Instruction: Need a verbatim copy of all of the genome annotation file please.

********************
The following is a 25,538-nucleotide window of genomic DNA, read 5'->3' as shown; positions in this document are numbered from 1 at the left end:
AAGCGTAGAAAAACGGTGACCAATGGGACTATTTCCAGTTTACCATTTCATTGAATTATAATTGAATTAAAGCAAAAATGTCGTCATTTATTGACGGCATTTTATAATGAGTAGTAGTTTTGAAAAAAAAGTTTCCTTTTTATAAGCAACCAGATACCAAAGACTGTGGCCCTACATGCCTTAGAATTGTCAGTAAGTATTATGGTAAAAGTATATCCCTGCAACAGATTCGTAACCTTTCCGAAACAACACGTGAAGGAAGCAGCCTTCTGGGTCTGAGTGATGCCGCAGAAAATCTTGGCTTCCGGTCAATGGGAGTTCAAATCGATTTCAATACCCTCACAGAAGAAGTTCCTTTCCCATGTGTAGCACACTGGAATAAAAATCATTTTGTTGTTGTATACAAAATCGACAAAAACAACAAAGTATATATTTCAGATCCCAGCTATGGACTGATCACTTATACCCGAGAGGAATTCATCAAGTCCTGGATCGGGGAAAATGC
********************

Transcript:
The following is a 25,538-nucleotide window of genomic DNA, read 5'->3' as shown; positions in this document are numbered from 1 at the left end:
AAGCGTAGAAAAACGGTGACCAATGGGACTATTTCCAGTTTACCATTTCATTGAATTATAATTGAATTAAAGCAAAAATGTCGTCATTTATTGACGGCATTTTATAATGAGTAGTAGTTTTGAAAAAAAAGTTTCCTTTTTATAAGCAACCAGATACCAAAGACTGTGGCCCTACATGCCTTAGAATTGTCAGTAAGTATTATGGTAAAAGTATATCCCTGCAACAGATTCGTAACCTTTCCGAAACAACACGTGAAGGAAGCAGCCTTCTGGGTCTGAGTGATGCCGCAGAAAATCTTGGCTTCCGGTCAATGGGAGTTCAAATCGATTTCAATACCCTCACAGAAGAAGTTCCTTTCCCATGTGTAGCACACTGGAATAAAAATCATTTTGTTGTTGTATACAAAATCGACAAAAACAACAAAGTATATATTTCAGATCCCAGCTATGGACTGATCACTTATACCCGAGAGGAATTCATCAAGTCCTGGATCGGGGAAAATGC